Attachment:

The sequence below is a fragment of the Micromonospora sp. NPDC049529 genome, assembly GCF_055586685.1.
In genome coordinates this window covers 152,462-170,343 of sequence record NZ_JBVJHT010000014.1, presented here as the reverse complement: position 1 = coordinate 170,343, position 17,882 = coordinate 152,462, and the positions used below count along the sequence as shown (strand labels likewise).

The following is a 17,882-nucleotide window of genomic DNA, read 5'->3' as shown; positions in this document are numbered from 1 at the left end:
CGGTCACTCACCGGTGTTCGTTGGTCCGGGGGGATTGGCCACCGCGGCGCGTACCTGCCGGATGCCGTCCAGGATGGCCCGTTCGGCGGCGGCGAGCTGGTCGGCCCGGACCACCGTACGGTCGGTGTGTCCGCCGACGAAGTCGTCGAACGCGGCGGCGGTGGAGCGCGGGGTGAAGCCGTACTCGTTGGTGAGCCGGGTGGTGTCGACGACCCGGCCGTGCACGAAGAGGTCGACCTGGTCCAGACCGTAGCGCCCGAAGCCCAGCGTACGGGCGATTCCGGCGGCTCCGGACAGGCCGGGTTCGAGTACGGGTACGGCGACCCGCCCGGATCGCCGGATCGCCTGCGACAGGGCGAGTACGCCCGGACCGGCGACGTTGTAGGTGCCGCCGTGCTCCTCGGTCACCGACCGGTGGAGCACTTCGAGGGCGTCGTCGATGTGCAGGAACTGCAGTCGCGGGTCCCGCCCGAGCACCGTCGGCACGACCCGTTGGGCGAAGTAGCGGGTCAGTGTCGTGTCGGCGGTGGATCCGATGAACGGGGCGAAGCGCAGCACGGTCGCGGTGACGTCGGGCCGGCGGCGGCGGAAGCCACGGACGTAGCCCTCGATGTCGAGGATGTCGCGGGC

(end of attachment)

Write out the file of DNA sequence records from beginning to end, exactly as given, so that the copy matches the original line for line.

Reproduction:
The sequence below is a fragment of the Micromonospora sp. NPDC049529 genome, assembly GCF_055586685.1.
In genome coordinates this window covers 152,462-170,343 of sequence record NZ_JBVJHT010000014.1, presented here as the reverse complement: position 1 = coordinate 170,343, position 17,882 = coordinate 152,462, and the positions used below count along the sequence as shown (strand labels likewise).

The following is a 17,882-nucleotide window of genomic DNA, read 5'->3' as shown; positions in this document are numbered from 1 at the left end:
CGGTCACTCACCGGTGTTCGTTGGTCCGGGGGGATTGGCCACCGCGGCGCGTACCTGCCGGATGCCGTCCAGGATGGCCCGTTCGGCGGCGGCGAGCTGGTCGGCCCGGACCACCGTACGGTCGGTGTGTCCGCCGACGAAGTCGTCGAACGCGGCGGCGGTGGAGCGCGGGGTGAAGCCGTACTCGTTGGTGAGCCGGGTGGTGTCGACGACCCGGCCGTGCACGAAGAGGTCGACCTGGTCCAGACCGTAGCGCCCGAAGCCCAGCGTACGGGCGATTCCGGCGGCTCCGGACAGGCCGGGTTCGAGTACGGGTACGGCGACCCGCCCGGATCGCCGGATCGCCTGCGACAGGGCGAGTACGCCCGGACCGGCGACGTTGTAGGTGCCGCCGTGCTCCTCGGTCACCGACCGGTGGAGCACTTCGAGGGCGTCGTCGATGTGCAGGAACTGCAGTCGCGGGTCCCGCCCGAGCACCGTCGGCACGACCCGTTGGGCGAAGTAGCGGGTCAGTGTCGTGTCGGCGGTGGATCCGATGAACGGGGCGAAGCGCAGCACGGTCGCGGTGACGTCGGGCCGGCGGCGGCGGAAGCCACGGACGTAGCCCTCGATGTCGAGGATGTCGCGGGC